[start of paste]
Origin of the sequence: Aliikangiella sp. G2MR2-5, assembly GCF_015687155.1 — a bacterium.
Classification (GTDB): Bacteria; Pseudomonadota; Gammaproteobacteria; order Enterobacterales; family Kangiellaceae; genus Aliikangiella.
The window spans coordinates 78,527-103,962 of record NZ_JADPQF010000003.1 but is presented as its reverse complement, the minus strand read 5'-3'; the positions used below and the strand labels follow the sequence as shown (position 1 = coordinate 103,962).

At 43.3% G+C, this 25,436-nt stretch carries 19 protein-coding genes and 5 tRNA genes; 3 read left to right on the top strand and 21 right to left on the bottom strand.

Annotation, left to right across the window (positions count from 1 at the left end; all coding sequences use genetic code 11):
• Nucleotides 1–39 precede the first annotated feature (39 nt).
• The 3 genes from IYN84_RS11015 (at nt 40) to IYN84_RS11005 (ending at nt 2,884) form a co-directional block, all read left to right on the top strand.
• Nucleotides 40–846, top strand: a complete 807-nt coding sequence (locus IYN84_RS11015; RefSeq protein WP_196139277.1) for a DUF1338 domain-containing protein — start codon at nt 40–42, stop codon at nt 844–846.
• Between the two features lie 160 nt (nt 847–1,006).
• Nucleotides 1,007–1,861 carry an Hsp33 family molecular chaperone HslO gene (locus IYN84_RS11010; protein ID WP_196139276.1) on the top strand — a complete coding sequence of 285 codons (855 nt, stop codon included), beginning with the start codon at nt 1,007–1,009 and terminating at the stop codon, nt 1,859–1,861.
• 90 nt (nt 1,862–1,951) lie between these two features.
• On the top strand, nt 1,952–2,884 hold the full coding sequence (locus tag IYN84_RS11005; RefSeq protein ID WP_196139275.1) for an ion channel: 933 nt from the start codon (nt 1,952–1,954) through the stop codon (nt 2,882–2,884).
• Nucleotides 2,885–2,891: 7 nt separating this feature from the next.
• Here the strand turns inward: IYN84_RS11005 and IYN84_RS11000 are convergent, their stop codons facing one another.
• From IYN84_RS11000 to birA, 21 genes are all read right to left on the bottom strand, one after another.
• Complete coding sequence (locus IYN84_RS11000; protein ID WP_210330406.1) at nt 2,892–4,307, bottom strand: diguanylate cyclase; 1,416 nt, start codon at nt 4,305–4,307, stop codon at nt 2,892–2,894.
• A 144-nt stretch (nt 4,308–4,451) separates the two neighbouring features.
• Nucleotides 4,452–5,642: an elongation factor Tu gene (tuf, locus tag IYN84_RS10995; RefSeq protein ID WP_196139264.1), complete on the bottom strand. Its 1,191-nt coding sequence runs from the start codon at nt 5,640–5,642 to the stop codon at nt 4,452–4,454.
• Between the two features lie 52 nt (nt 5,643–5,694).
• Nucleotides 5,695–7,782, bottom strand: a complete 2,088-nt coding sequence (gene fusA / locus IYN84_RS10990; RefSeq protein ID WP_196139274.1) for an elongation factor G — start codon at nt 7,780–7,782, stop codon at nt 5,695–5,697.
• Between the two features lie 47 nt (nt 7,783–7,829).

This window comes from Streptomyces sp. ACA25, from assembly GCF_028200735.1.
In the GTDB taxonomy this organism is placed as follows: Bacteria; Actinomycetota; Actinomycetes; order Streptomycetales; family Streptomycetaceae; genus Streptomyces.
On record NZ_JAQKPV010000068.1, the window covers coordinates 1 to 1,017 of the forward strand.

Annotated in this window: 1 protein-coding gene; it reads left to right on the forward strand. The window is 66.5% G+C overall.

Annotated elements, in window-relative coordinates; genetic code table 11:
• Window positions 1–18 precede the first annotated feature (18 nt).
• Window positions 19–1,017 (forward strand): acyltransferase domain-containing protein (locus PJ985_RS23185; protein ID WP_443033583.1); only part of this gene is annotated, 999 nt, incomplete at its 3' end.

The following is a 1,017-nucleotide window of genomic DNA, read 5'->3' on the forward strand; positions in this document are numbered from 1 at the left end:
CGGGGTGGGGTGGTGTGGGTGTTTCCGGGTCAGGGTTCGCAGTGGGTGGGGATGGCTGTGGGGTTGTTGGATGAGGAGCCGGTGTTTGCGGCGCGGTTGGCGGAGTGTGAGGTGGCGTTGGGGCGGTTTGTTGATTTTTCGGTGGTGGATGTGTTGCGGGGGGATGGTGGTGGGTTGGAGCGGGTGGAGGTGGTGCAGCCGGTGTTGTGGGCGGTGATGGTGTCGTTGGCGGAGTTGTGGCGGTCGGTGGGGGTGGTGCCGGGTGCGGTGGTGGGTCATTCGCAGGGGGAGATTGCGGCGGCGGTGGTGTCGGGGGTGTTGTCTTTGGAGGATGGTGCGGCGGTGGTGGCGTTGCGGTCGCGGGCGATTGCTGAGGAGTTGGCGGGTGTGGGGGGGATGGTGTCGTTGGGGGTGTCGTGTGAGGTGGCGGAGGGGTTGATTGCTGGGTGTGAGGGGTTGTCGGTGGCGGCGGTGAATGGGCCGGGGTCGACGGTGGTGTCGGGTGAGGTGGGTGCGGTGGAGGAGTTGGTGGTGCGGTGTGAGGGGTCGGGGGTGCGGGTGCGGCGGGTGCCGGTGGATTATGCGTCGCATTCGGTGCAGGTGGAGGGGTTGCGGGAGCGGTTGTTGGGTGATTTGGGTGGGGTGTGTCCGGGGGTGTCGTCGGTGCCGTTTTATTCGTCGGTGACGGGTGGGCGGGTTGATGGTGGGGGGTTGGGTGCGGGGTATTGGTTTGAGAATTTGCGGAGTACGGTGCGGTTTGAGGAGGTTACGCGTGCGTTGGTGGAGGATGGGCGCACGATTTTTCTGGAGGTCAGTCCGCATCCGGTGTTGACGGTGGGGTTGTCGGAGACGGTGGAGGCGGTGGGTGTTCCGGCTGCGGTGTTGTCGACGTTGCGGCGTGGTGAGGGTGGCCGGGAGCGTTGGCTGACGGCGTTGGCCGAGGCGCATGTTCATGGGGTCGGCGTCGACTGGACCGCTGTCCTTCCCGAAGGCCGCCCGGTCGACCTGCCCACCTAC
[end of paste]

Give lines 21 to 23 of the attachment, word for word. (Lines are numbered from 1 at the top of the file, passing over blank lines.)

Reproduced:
• Between the two features lie 47 nt (nt 7,783–7,829).

This window comes from Streptomyces sp. ACA25, from assembly GCF_028200735.1.
In the GTDB taxonomy this organism is placed as follows: Bacteria; Actinomycetota; Actinomycetes; order Streptomycetales; family Streptomycetaceae; genus Streptomyces.